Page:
Of course, I mention these transportation systems mostly because any visit to a major metropolitan city is not only fun to browse the city’s tourist areas, but also to take a few moments to sit or stand and just entertain the possibility of time spent “people watching” along the way. While doing so, simply observing the city life will give the tourist an informative viewpoint on the diversity of people encompassing the city’s population tallies.

It was most interesting to note the various walks of life, the hustle and bustle of the business section in the city, a more casual flair deep in the heart of the entertainment area, and yet another change when viewing the university and hospital core areas. How unique to see the old architecture and residential housing easily blending in with the new and modern structures.

Home to; Toronto Maple Leaf hockey, and Toronto Blue Jay baseball

Famed sculptor showing Toronto fans in action.

Heh, the Vancouver Canucks have played here!

The CN Tower is also a landmark location to find the Rogers Center, home to the Toronto Blue Jays baseball team and the Toronto Maple Leafs hockey team. When there is a baseball game in session, the entire rooftop opens up to the skies above and always for outdoor play within the building’s structure, weather permitting of course. We wondered if there was a sport game in session while we would be in the city, and found out no there wasn’t. Too bad.

Look up! Look WAY UP!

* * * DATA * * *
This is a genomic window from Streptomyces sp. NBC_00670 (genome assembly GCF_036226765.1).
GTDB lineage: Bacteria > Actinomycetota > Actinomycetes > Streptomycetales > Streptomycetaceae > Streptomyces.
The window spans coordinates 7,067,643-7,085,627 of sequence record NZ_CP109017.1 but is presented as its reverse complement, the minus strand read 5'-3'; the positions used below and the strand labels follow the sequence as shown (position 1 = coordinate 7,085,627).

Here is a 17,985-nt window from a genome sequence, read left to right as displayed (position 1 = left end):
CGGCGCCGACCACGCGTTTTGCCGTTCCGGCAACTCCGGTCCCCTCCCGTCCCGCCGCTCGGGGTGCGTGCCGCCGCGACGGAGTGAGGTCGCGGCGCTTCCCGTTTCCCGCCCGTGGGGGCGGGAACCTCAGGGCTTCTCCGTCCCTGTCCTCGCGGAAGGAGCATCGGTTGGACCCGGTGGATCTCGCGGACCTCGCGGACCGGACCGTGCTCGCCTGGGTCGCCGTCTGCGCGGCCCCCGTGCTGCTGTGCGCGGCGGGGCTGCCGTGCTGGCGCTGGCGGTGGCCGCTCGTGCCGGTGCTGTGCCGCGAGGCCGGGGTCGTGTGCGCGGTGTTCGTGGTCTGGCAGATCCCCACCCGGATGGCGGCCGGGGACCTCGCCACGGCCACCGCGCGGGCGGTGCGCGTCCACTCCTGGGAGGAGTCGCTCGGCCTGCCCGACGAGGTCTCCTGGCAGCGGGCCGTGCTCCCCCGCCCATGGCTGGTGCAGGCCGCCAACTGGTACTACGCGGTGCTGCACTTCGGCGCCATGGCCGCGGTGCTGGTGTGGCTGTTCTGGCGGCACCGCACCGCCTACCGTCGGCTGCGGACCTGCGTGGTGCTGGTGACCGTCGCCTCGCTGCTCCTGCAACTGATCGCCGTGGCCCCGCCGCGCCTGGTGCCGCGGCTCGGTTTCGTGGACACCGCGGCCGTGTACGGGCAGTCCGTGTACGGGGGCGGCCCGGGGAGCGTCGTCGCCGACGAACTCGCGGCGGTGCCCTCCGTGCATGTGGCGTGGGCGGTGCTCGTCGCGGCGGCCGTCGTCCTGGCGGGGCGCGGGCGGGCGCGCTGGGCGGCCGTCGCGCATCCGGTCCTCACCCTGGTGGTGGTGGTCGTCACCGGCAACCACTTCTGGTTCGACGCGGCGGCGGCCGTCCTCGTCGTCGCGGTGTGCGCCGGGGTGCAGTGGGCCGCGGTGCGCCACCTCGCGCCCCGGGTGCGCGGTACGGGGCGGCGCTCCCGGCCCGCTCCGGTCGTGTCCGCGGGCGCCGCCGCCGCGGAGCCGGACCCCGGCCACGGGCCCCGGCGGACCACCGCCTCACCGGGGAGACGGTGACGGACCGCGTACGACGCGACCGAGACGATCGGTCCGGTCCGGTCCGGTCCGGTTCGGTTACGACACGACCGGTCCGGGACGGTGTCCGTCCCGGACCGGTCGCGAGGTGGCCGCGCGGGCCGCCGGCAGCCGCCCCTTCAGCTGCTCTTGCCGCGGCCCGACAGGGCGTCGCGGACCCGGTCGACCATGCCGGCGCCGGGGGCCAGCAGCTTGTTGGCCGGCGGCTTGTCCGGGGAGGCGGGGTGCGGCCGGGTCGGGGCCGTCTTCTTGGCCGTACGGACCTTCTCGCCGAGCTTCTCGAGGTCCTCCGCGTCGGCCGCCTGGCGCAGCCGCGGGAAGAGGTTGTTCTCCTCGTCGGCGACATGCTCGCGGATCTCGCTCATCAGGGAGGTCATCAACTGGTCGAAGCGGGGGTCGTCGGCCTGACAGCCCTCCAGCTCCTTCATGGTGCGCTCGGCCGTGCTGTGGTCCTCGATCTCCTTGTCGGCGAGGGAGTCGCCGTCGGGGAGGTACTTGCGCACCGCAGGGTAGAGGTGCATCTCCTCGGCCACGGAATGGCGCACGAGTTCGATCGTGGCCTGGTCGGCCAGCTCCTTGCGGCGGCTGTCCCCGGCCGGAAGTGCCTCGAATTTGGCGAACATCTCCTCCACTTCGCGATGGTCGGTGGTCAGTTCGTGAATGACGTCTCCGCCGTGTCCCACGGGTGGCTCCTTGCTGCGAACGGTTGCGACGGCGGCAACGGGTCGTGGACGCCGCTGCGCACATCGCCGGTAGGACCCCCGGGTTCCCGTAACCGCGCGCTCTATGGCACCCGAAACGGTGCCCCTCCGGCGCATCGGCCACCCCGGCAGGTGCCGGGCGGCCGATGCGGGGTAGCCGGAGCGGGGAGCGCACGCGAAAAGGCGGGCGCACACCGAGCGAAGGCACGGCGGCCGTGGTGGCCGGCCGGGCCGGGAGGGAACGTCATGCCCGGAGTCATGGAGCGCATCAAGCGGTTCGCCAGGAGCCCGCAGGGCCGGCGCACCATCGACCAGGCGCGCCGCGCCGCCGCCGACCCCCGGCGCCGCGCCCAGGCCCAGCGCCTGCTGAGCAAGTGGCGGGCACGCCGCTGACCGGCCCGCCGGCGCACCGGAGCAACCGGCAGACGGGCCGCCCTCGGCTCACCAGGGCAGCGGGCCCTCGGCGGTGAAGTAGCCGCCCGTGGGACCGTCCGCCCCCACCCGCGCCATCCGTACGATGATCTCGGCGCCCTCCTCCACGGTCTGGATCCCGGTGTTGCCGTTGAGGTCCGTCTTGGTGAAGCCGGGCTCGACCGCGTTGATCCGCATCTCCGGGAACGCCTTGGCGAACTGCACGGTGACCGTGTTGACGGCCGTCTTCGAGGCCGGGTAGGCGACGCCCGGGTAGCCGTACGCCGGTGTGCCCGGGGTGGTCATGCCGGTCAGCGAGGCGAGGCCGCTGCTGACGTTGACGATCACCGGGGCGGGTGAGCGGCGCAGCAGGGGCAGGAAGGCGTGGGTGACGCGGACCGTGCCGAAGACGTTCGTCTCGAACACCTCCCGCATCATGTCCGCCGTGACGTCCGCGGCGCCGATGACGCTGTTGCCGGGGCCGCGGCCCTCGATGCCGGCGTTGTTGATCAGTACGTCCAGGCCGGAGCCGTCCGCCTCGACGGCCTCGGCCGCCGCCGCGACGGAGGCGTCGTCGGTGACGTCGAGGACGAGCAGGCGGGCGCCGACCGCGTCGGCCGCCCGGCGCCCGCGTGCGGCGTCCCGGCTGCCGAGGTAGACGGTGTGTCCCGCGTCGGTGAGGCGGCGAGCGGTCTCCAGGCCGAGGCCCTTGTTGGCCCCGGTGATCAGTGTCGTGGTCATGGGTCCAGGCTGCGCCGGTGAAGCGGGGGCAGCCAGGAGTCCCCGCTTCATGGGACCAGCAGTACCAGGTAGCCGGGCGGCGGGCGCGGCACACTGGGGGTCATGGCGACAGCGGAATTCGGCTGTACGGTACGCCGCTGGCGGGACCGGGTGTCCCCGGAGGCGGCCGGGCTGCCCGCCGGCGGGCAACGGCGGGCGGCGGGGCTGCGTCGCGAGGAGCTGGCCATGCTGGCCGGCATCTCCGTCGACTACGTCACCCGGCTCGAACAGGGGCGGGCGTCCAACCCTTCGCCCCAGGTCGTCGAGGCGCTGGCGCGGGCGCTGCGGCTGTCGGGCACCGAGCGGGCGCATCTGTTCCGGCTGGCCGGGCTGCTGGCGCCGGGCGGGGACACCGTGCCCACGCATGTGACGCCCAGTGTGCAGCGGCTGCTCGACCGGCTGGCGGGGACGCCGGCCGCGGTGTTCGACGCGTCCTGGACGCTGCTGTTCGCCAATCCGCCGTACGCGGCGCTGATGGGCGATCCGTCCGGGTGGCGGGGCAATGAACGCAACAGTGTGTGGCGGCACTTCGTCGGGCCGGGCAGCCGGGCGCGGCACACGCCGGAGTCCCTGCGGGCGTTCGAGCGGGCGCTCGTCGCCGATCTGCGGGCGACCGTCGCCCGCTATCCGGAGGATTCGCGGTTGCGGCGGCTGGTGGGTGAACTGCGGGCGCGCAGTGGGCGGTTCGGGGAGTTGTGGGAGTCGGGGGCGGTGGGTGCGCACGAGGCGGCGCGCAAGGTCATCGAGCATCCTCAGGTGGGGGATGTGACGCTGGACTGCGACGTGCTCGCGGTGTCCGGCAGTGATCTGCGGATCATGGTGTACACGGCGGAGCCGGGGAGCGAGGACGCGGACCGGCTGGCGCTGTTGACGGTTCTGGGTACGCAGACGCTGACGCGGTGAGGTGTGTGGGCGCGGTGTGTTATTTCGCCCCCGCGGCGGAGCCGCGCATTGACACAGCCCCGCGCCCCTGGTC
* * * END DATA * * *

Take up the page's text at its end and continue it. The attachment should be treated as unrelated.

Hail, hail, the gangs all here!

When venturing forth towards the CN Tower, its majesty appearing more and more majestic with each step taken closer to it, and we observed other tourists begin taking sudden big gulps of breath, acting calm and cool about entering the main base entrance area. We even saw great fear in some folk's faces, some of our kids too.

Shortly after paying our fees for entrance into the facility, all visitors are then ushered through a security system similar to that of an airport, with bursts of air moving from over one’s head down to their feet. In recent years terrorist activities have included mentioning this specific landmark as a target plot, thus the security is constantly accessed and reaccessed here. None of us was expecting the sudden blasts of air in our faces, giggling a bit from the effects and I queried about this system once I was through only to find it was a system security measure for seeking out bomb devices and other such horrible items. Thank goodness they do this test! Thank goodness as we were about to enter the elevator whisking us upward to 1,135 feet above the ground to the main observation area. The elevator is so swift, it took less than one minute to get to the observation and restaurant area.